Waste and destruction is how we mine the world

Humans have this fantastic ability to lie to ourselves and others. We enthusiastically embrace the very opposite of the truth and call it the truth. Right now, as we face multiple environmental crises, we are enthusiastically trying to convince ourselves that doubling the behavior that caused the crises will solve the crises. If we double the quantity of mining we’ll save the environment, the crazy thinking goes.

Want to reduce global heating? More mining! Want to reduce biodiversity loss? More mining! Want to reduce soil loss? More mining! Want to reduce plastic pollution? More mining! Want to reduce nitrogen and phosphorous overuse? More mining! Want to reduce freshwater loss? More mining! Because more mining is green and clean and circular and sustainable. When in fact it’s the exact, total opposite. But this is the logic when you are part of the Growth Death Cult.

“The problem in general is not to find ore, minerals and so on,” mining expert Pietro Jarre tells me. “The Earth’s crust is rich in that. For instance, along the seaside near Genoa, there is an historical village, Varigotti. Beautiful, touristic, it is sitting on the largest titanium reserves in the world. The problem is not to find ore. The problem is to mine it and survive the consequences in terms of environmental impact, social impact and so on. Mining these resources in a sustainable way is very, very difficult. It’s almost impossible, in my experience.”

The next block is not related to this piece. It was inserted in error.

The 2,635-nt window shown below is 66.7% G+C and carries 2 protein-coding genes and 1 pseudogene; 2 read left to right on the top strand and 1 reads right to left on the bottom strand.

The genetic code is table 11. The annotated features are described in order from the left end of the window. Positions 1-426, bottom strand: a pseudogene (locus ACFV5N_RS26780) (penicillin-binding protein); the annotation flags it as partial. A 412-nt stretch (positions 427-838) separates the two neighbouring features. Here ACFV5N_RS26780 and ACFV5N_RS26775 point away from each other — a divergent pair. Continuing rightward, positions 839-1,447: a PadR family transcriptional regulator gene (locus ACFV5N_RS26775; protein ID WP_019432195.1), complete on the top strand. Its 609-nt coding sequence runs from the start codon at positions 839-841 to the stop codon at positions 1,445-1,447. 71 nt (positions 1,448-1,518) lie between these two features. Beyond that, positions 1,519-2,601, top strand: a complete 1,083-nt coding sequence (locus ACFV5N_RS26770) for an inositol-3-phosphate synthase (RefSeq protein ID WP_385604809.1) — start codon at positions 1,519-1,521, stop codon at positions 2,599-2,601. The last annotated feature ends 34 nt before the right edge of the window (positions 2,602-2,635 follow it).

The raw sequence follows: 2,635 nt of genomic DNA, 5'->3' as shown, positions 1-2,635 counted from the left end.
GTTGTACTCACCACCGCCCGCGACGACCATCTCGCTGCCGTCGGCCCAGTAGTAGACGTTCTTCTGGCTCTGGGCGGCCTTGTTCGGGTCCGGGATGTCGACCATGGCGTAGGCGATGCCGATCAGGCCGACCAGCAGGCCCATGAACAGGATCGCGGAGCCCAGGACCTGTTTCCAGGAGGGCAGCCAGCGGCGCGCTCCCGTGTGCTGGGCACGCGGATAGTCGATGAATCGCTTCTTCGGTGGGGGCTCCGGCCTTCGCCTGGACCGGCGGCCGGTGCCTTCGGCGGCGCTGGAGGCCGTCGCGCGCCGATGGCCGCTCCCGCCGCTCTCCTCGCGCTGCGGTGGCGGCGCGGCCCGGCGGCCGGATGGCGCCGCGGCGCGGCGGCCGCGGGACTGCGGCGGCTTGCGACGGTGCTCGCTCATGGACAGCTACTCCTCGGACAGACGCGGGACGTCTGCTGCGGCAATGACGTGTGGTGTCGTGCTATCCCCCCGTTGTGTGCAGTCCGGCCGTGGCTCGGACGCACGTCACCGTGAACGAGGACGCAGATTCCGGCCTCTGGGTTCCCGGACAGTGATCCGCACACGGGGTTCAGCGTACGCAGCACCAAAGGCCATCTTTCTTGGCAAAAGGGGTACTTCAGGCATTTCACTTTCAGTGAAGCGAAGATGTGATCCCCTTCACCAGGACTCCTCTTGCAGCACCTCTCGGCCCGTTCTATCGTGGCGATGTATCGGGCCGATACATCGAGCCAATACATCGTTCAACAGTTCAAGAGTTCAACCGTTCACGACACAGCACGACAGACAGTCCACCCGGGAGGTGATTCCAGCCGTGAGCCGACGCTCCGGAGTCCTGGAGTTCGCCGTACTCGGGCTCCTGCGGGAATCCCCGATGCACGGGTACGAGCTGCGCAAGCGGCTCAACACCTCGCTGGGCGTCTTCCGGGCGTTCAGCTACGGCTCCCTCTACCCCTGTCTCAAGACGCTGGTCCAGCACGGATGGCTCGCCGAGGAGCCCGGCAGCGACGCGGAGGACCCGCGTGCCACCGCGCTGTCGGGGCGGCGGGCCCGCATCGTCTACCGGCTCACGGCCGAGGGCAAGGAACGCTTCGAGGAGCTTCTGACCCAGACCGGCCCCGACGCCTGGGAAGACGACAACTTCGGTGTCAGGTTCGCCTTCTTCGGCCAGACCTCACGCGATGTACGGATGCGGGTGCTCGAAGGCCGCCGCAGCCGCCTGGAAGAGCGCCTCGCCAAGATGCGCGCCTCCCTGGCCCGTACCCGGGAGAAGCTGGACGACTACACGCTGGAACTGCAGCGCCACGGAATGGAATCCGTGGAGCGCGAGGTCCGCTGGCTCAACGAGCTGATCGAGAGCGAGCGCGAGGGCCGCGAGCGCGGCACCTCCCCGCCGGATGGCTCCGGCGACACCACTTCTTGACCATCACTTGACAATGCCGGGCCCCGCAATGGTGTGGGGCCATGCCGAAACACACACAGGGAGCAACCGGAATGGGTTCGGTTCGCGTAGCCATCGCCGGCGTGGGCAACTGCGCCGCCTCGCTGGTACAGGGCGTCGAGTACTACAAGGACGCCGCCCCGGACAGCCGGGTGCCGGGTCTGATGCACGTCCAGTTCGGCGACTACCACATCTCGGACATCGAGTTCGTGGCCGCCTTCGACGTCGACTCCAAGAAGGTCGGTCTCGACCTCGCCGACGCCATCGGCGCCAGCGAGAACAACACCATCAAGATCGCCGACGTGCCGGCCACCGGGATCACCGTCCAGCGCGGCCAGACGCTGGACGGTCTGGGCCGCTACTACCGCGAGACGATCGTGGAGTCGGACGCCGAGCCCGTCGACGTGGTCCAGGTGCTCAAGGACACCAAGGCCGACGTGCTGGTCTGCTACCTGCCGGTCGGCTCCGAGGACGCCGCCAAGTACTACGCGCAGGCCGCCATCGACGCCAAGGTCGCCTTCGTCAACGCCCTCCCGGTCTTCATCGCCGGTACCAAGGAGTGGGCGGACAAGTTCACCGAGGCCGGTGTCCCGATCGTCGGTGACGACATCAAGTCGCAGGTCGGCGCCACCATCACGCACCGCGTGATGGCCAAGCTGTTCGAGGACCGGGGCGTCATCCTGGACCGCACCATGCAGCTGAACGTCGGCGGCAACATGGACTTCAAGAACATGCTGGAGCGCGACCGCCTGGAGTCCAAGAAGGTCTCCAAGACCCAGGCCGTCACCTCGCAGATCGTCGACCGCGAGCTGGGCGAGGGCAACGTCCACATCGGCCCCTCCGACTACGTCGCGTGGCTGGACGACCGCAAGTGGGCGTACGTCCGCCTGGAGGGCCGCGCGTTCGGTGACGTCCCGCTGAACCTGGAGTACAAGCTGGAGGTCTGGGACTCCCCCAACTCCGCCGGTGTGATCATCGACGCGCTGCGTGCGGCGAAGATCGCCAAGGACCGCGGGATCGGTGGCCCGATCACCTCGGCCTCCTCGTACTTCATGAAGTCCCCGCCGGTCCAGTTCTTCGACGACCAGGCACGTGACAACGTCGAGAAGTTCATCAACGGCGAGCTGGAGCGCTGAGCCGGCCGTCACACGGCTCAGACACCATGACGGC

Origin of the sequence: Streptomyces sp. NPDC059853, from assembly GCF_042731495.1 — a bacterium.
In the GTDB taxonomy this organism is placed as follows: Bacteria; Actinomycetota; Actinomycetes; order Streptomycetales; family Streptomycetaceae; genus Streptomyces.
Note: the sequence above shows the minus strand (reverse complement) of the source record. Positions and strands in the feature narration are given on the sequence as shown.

Mining is always devastating to the environment, and the most dirty secret of mining is “decommissioning, closing and so on,” Pietro points out. “There are thousands of mines closed around the world. There are hundreds if not thousands of tailing ponds which have been abandoned. A tailing pond should be cared for for hundreds of years.” It never is, of course. These toxic tailing dumps are left to fail and destroy the groundwater and everything around them.

“I think that we should stop thinking that these are technical problems which require technical solutions,” Pietro states. “These are political, economic and social problems which require political, social and economic solutions. We really need to change gear and to stop using the amount of materials we use. We need to stop buying the new smartphone every two years. We need to stop using more data. Because in the end, like in mining, most of what we do is waste.

“Of the data we produce every day, how much is waste? 90%? 95%? 99%? 99.9%? Yesterday, during a conversation I heard someone say: ‘Oh yes, I switch on a video but then I do other things in my house while I listen to the video.’ And I thought, if you need to listen, why on earth are you switching on a video? An audio is much more environmentally friendly than a video. In every single house in Europe you go, there is a TV which is permanently on, at eight in the morning, at midnight. That is a habit that we need to stop. And so in mining, like in using digital technologies, we really need to learn, to learn back, because we used to know it. Just a few hundred years ago, we used to live having a much smaller environmental footprint. I think that’s the real hope. I see that my sons, my niece and my nephew start to really think in a different way: ‘I’m using what I need.’”

We don’t have an energy problem.
We do have an energy consumption crisis.

Pietro Jarre: No such thing as sustainable mining

Podcast: World Wide Waste
Interviews with prominent thinkers outlining what can be done to make digital as sustainable as possible.
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